There are plenty of tools available to researchers studying gene function in Drosophila or C. elegans, but what about non-model organisms?
Researchers at the University at Buffalo may have leveled the playing field with a method using a laser beam to directly test gene function without specific sequencing information. "It's a way of warming up a select group of cells in a developing organism to provide a very targeted heat shock to specific groups of cells and thereby turning on gene expression in a very controlled spatial fashion," says Antonia Monteiro, who led the team at Buffalo before relocating to Yale late last year.
The researchers tested the method using a green laser on a transgenic line of butterflies that contained a green fluorescent protein gene from a jellyfish. They demonstrated the accuracy of their laser induction method by stenciling the outline of a butterfly on the surface of the butterfly's wing.
Researchers working with model organisms have been able to do single cell heat shock with confocal laser microscopy for quite some time. And that's fine for cell biologists, says Monteiro, but if you're looking at large cellular patterns, laser microscopes aren't much help.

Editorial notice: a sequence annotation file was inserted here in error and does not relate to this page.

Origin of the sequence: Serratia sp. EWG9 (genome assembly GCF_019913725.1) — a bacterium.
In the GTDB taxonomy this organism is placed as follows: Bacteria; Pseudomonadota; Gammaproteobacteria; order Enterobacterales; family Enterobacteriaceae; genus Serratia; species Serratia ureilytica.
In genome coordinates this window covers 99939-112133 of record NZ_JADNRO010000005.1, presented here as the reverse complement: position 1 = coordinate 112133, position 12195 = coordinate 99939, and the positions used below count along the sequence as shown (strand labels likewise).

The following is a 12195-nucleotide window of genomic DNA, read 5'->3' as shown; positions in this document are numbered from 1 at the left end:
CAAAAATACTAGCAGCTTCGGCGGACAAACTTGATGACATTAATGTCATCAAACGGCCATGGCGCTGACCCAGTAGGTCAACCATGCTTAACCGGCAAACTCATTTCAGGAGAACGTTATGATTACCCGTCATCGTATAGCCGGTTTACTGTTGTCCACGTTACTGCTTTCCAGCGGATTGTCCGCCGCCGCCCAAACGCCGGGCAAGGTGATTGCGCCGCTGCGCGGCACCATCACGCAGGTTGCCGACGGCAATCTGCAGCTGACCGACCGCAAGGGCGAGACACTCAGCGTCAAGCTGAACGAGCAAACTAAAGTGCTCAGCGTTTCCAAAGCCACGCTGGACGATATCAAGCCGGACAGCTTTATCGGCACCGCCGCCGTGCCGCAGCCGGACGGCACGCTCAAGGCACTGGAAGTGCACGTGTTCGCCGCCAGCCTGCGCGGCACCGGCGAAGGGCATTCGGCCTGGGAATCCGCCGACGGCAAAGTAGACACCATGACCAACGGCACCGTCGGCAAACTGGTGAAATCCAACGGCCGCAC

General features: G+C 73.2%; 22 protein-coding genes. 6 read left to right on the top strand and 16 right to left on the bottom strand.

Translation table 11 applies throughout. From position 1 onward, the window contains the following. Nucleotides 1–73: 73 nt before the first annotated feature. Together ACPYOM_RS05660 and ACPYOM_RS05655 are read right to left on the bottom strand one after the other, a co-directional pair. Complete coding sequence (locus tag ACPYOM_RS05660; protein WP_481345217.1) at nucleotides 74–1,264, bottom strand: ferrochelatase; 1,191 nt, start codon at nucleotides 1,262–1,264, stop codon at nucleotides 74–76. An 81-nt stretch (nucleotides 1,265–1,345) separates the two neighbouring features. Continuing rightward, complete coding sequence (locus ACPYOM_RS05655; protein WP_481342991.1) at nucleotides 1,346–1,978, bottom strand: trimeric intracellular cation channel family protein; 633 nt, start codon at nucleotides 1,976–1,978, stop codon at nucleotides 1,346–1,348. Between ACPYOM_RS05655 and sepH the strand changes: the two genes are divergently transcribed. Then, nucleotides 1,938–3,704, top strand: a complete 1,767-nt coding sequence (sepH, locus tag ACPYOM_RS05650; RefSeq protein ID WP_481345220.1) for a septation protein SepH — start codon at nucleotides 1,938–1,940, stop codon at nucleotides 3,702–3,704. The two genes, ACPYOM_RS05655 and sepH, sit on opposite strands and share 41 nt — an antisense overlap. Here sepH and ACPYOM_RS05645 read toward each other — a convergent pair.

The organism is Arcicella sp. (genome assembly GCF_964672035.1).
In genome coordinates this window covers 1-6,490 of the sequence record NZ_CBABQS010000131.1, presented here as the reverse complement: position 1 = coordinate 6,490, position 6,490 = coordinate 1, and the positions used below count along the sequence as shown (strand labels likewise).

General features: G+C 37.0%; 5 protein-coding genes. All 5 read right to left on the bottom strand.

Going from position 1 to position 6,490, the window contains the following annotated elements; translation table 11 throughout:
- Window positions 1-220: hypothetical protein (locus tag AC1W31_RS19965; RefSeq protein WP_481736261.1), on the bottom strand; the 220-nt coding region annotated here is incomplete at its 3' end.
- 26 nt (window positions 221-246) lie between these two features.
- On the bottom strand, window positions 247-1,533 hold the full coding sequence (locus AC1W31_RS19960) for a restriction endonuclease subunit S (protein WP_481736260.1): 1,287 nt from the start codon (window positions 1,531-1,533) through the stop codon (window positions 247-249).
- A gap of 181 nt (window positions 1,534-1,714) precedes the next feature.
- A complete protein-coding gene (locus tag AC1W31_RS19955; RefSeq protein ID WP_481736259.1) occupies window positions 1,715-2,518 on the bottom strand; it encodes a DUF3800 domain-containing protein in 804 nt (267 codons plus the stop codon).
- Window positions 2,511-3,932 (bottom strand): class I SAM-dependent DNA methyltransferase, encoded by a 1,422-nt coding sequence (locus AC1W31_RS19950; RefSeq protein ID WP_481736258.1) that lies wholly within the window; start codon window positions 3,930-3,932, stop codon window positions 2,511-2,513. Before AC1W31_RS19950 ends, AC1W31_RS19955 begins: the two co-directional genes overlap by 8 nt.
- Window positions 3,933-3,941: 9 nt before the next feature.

"This laser is much more flexible because it's a large beam of energy, unlike laser beams that come through the lenses of microscopes," says Monteiro. "Using a plain laser with a large beam gives researchers more flexibility in being able to turn on gene expression in much larger patches of cells [and] actually see a reasonable effect on the adult phenotype."
Monteiro is currently developing an infrared laser for the same application. Relative to green light, infrared lasers have a larger wavelength, which she believes may afford researchers more time to study the cells without damaging them. The hope is that infrared lasers will act more like standard heat shocking methods, which involve placing the cells in a warm bath or oven. "I think that infrared radiation kind of mimics the type of sheer heat that you get with traditional heat shocking," she says. "In a way, it's mimicking much more closely those sort of previous experiments on heat shock and does not have the potential ionizing effect that a higher-frequency wavelength, like the one we [initially tested], could have on damaging or ionizing molecules inside cells."